It’s been a week since parts of Metro Manila experienced hours-long water interruptions and people are getting antsy. Partly because it’s just so darn hard to live without water, but also because authorities can’t seem to solve the problem.
On the hot seat at the moment is Metropolitan Waterworks and Sewerage System (MWSS) chief regulator Patrick Ty, who is now being blamed by netizens for the water crisis.
The online mob was sparked by a Facebook post from Ty where he said that the water interruptions can be solved by establishing new water sources.
“Manila Water has been warning that there will be a looming water shortage if we don’t have a new water source soon, they announced it again just last year. Metro Manila has no new water source because of oppositions to Kaliwa Dam, Laiban Dam, etc.”
Manila Water supplies the water for the eastern part of Metro Manila, where the water interruptions have been happening.
Ty also said that because of a population increase, Manila Water’s water requirement is now at 1,759 millions of liters per day (mld), beyond their current 1,600mld. allocation.
The post has since been deleted but netizen Myles Jamito took screenshots of it that have now gone viral because of allegations by a commenter who introduced himself as a veteran MWSS employee.
So, the Chief Regulator of MWSS posted a status update with numbers and percentages and other technical stuff explaining…
Commenter Angel Salazar alleged that the solution to the crisis is actually really simple: “[O]pen the bypass and the problem will be solved,” he said.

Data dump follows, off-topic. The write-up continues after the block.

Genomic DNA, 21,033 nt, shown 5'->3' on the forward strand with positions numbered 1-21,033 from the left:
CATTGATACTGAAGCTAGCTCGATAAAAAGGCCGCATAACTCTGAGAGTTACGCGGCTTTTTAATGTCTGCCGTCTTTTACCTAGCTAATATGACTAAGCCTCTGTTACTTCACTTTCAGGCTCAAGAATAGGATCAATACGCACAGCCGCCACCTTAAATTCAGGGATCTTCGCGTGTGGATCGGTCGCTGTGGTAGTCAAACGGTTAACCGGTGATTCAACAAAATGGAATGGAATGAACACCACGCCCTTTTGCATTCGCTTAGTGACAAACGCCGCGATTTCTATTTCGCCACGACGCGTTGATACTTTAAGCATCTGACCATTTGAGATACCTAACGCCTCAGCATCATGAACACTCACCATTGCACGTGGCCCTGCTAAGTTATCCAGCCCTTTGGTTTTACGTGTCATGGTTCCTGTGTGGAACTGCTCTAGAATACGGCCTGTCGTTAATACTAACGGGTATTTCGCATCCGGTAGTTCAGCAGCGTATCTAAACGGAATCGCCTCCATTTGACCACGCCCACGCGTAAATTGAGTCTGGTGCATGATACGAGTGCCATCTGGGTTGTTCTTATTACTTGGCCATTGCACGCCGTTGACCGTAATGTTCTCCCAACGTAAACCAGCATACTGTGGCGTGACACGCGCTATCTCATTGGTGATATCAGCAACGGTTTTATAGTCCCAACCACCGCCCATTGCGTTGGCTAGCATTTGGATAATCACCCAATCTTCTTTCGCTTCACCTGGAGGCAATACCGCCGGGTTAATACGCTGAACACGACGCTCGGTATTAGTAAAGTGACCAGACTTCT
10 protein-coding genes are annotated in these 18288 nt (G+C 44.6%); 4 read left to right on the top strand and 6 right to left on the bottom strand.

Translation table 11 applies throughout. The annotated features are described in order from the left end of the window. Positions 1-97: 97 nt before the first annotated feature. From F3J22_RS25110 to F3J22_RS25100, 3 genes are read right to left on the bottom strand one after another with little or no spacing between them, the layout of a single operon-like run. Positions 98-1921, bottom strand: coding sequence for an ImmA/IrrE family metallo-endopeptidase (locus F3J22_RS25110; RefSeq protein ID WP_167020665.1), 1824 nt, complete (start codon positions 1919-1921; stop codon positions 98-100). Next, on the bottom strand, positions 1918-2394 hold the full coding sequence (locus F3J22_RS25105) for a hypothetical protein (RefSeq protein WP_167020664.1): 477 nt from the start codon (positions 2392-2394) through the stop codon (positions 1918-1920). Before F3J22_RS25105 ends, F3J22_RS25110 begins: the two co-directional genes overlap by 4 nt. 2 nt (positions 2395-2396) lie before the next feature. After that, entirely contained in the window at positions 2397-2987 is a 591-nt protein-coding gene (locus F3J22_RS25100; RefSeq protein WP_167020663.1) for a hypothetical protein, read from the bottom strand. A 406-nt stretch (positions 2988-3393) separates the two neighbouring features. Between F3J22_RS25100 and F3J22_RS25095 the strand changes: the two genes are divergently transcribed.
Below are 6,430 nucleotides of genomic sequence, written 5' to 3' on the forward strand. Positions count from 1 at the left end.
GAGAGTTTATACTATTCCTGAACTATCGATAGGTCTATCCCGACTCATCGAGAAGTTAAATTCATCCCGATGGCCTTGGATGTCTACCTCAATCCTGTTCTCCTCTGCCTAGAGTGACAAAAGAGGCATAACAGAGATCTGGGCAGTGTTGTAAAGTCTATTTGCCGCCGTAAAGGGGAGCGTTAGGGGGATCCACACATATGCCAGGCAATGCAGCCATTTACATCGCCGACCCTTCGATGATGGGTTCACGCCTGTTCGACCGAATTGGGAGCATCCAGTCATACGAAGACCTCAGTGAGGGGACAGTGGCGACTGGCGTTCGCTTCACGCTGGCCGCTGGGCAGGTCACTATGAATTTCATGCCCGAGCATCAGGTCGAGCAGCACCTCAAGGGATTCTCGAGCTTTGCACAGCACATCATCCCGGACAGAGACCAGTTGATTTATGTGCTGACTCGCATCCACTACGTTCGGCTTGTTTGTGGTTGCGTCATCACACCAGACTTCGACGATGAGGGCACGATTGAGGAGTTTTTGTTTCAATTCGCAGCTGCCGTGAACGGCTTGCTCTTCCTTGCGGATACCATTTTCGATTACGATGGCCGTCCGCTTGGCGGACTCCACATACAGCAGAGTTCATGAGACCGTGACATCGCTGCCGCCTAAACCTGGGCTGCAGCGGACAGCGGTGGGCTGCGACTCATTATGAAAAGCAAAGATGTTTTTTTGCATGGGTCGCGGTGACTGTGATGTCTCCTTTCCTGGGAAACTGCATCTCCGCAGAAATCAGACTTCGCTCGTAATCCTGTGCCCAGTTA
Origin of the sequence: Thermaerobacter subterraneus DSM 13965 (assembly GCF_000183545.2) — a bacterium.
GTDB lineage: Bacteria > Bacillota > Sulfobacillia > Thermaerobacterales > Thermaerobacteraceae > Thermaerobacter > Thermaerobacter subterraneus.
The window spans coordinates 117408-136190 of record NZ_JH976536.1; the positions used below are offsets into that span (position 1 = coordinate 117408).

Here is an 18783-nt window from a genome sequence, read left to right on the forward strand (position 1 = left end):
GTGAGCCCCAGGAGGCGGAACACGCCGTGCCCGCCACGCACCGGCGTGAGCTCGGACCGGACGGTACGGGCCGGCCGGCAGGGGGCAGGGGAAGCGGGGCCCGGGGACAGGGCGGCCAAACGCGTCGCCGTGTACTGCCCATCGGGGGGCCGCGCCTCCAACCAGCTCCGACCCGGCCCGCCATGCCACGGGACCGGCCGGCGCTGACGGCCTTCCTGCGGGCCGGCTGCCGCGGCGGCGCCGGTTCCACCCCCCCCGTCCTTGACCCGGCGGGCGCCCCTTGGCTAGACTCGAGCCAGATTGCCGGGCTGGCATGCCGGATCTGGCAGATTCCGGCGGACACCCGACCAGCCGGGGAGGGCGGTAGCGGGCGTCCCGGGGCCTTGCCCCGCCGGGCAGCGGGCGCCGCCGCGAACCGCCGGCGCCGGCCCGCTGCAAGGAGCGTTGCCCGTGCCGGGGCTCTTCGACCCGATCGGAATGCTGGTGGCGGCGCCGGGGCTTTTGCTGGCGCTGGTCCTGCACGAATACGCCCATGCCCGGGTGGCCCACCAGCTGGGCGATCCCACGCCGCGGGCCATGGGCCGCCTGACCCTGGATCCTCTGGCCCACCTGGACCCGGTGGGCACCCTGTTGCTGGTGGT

Salazar alleged that the MWSS ordered to close the bypass in Quezon City’s La Mesa Dam, which caused all the water to go to Maynilad, the provider that services the western half of the metro. Areas serviced by Maynilad are not experiencing the water interruptions.
Ty replied to Salazar’s allegations, saying that he didn’t order any closure. He also said that the bypass is part of the “common purpose facility,” which he said is under Maynilad and Manila Water, and not the MWSS.
Ty reiterated this in an interview with ABS-CBN News reporter Alvin Elchico.
“I do not control the bypass valve of the common purpose facility. The bypass is open. It ensures that Manila Water gets its water allocation of 1,600mld. If you close it, the water from Angat [Dam] will not flow to Manila Water,” he said.
Ty also said that the bypass ensured that Maynilad gets 60 percent of the water while Manila Water gets 40 percent. He explained that Maynilad has a bigger allocation because they supposedly have more customers.
Maynilad engineer Ronaldo Padua also told radio station Dobol B that the bypass in question has been open for two years and is only closed when there’s too much water coming from the Angat Dam.
Still, many netizens continue to blame Ty for the alleged mishandling of the situation.
Jamito’s screenshots of the Facebook exchange now has 48,000 shares, 21,000 reactions, and close to 9,000 comments. Ty is also currently trending on Philippine Twitter, with many slamming him because of the allegations.
Metro Manila residents have mostly been kept in the dark about the water interruptions experienced by customers of Manila Water. Homes and establishments on the eastern part of the metro have not had water for six to 21 hours daily ever since last week.
This has been credited to the ongoing drought but some suspect that politics is coming into play as well because government officials are now pushing for the controversial China-funded Kaliwa Dam project.
The government says the dam will help provide more water to people but environmentalists and non-government organizations have long been against the project because it could allegedly displace communities and destroy the biodiversity in the area.
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